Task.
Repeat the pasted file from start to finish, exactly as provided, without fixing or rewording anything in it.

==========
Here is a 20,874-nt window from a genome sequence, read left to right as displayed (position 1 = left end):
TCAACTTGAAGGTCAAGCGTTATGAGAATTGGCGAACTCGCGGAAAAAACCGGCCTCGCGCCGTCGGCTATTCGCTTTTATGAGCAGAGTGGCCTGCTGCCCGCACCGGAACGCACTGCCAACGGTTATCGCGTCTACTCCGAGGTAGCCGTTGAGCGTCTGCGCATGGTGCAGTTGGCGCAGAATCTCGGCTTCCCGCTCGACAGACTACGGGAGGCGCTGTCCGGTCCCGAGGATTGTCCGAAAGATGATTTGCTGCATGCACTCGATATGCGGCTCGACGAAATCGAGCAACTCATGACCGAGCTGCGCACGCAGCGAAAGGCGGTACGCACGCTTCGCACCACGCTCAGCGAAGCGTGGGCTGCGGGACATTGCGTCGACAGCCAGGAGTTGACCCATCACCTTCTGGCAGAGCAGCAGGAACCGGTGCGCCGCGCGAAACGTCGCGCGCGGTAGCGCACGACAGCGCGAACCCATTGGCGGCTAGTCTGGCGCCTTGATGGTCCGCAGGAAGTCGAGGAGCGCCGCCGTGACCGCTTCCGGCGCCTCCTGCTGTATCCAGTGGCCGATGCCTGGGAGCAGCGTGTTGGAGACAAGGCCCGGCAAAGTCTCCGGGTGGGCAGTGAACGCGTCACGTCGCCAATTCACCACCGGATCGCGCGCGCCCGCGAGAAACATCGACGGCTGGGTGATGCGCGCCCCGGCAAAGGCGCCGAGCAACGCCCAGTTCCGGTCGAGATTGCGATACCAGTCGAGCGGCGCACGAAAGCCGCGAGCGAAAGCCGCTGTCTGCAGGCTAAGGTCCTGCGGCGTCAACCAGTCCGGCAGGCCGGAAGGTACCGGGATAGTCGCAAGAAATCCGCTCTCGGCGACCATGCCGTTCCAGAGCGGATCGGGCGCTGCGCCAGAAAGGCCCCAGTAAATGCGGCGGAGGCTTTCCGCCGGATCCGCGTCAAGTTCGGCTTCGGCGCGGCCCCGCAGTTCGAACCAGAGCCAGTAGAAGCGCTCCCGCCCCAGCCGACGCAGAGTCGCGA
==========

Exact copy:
Here is a 20,874-nt window from a genome sequence, read left to right as displayed (position 1 = left end):
TCAACTTGAAGGTCAAGCGTTATGAGAATTGGCGAACTCGCGGAAAAAACCGGCCTCGCGCCGTCGGCTATTCGCTTTTATGAGCAGAGTGGCCTGCTGCCCGCACCGGAACGCACTGCCAACGGTTATCGCGTCTACTCCGAGGTAGCCGTTGAGCGTCTGCGCATGGTGCAGTTGGCGCAGAATCTCGGCTTCCCGCTCGACAGACTACGGGAGGCGCTGTCCGGTCCCGAGGATTGTCCGAAAGATGATTTGCTGCATGCACTCGATATGCGGCTCGACGAAATCGAGCAACTCATGACCGAGCTGCGCACGCAGCGAAAGGCGGTACGCACGCTTCGCACCACGCTCAGCGAAGCGTGGGCTGCGGGACATTGCGTCGACAGCCAGGAGTTGACCCATCACCTTCTGGCAGAGCAGCAGGAACCGGTGCGCCGCGCGAAACGTCGCGCGCGGTAGCGCACGACAGCGCGAACCCATTGGCGGCTAGTCTGGCGCCTTGATGGTCCGCAGGAAGTCGAGGAGCGCCGCCGTGACCGCTTCCGGCGCCTCCTGCTGTATCCAGTGGCCGATGCCTGGGAGCAGCGTGTTGGAGACAAGGCCCGGCAAAGTCTCCGGGTGGGCAGTGAACGCGTCACGTCGCCAATTCACCACCGGATCGCGCGCGCCCGCGAGAAACATCGACGGCTGGGTGATGCGCGCCCCGGCAAAGGCGCCGAGCAACGCCCAGTTCCGGTCGAGATTGCGATACCAGTCGAGCGGCGCACGAAAGCCGCGAGCGAAAGCCGCTGTCTGCAGGCTAAGGTCCTGCGGCGTCAACCAGTCCGGCAGGCCGGAAGGTACCGGGATAGTCGCAAGAAATCCGCTCTCGGCGACCATGCCGTTCCAGAGCGGATCGGGCGCTGCGCCAGAAAGGCCCCAGTAAATGCGGCGGAGGCTTTCCGCCGGATCCGCGTCAAGTTCGGCTTCGGCGCGGCCCCGCAGTTCGAACCAGAGCCAGTAGAAGCGCTCCCGCCCCAGCCGACGCAGAGTCGCGA